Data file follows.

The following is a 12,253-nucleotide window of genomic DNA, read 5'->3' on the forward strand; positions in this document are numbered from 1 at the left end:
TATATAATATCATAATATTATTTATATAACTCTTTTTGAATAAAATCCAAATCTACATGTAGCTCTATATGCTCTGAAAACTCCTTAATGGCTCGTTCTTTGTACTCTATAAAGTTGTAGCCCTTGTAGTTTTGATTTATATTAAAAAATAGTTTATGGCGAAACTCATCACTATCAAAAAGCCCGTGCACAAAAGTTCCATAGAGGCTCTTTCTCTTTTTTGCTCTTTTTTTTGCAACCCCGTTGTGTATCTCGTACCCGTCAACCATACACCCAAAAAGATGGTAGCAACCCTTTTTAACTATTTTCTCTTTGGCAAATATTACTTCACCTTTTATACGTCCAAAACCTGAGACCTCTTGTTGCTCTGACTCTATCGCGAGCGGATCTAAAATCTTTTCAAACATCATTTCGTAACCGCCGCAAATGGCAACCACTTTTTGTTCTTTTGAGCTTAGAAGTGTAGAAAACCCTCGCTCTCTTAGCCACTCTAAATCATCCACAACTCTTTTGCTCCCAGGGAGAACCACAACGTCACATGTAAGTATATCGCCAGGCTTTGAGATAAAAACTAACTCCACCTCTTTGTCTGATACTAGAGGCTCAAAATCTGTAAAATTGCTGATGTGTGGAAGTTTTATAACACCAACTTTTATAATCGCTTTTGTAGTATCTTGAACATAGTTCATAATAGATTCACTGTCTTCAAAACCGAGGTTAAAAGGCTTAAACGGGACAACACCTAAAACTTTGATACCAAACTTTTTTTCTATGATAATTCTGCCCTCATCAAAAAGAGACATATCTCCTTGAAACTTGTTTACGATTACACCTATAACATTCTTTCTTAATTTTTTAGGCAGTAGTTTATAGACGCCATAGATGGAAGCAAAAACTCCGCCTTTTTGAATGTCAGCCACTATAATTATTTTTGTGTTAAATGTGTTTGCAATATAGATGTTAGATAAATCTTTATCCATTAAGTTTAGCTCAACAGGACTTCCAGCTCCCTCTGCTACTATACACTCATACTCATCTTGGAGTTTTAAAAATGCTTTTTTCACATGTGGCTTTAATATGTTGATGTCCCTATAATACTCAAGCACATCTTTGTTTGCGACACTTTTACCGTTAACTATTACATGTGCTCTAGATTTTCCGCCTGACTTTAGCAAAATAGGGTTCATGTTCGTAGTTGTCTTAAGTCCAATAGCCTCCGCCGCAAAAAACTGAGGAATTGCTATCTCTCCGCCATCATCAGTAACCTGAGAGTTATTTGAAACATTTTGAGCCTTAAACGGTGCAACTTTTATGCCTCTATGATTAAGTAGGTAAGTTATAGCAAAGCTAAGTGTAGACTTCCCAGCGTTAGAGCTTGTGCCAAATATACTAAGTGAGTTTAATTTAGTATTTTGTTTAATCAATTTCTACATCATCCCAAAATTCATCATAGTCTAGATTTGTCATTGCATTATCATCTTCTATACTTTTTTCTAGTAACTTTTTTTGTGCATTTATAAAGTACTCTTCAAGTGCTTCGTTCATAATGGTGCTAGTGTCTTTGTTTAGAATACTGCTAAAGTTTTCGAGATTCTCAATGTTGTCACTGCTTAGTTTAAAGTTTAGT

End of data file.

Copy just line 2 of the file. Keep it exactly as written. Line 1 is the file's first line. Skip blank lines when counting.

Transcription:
TATATAATATCATAATATTATTTATATAACTCTTTTTGAATAAAATCCAAATCTACATGTAGCTCTATATGCTCTGAAAACTCCTTAATGGCTCGTTCTTTGTACTCTATAAAGTTGTAGCCCTTGTAGTTTTGATTTATATTAAAAAATAGTTTATGGCGAAACTCATCACTATCAAAAAGCCCGTGCACAAAAGTTCCATAGAGGCTCTTTCTCTTTTTTGCTCTTTTTTTTGCAACCCCGTTGTGTATCTCGTACCCGTCAACCATACACCCAAAAAGATGGTAGCAACCCTTTTTAACTATTTTCTCTTTGGCAAATATTACTTCACCTTTTATACGTCCAAAACCTGAGACCTCTTGTTGCTCTGACTCTATCGCGAGCGGATCTAAAATCTTTTCAAACATCATTTCGTAACCGCCGCAAATGGCAACCACTTTTTGTTCTTTTGAGCTTAGAAGTGTAGAAAACCCTCGCTCTCTTAGCCACTCTAAATCATCCACAACTCTTTTGCTCCCAGGGAGAACCACAACGTCACATGTAAGTATATCGCCAGGCTTTGAGATAAAAACTAACTCCACCTCTTTGTCTGATACTAGAGGCTCAAAATCTGTAAAATTGCTGATGTGTGGAAGTTTTATAACACCAACTTTTATAATCGCTTTTGTAGTATCTTGAACATAGTTCATAATAGATTCACTGTCTTCAAAACCGAGGTTAAAAGGCTTAAACGGGACAACACCTAAAACTTTGATACCAAACTTTTTTTCTATGATAATTCTGCCCTCATCAAAAAGAGACATATCTCCTTGAAACTTGTTTACGATTACACCTATAACATTCTTTCTTAATTTTTTAGGCAGTAGTTTATAGACGCCATAGATGGAAGCAAAAACTCCGCCTTTTTGAATGTCAGCCACTATAATTATTTTTGTGTTAAATGTGTTTGCAATATAGATGTTAGATAAATCTTTATCCATTAAGTTTAGCTCAACAGGACTTCCAGCTCCCTCTGCTACTATACACTCATACTCATCTTGGAGTTTTAAAAATGCTTTTTTCACATGTGGCTTTAATATGTTGATGTCCCTATAATACTCAAGCACATCTTTGTTTGCGACACTTTTACCGTTAACTATTACATGTGCTCTAGATTTTCCGCCTGACTTTAGCAAAATAGGGTTCATGTTCGTAGTTGTCTTAAGTCCAATAGCCTCCGCCGCAAAAAACTGAGGAATTGCTATCTCTCCGCCATCATCAGTAACCTGAGAGTTATTTGAAACATTTTGAGCCTTAAACGGTGCAACTTTTATGCCTCTATGATTAAGTAGGTAAGTTATAGCAAAGCTAAGTGTAGACTTCCCAGCGTTAGAGCTTGTGCCAAATATACTAAGTGAGTTTAATTTAGTATTTTGTTTAATCAATTTCTACATCATCCCAAAATTCATCATAGTCTAGATTTGTCATTGCATTATCATCTTCTATACTTTTTTCTAGTAACTTTTTTTGTGCATTTATAAAGTACTCTTCAAGTGCTTCGTTCATAATGGTGCTAGTGTCTTTGTTTAGAATACTGCTAAAGTTTTCGAGATTCTCAATGTTGTCACTGCTTAGTTTAAAGTTTAGT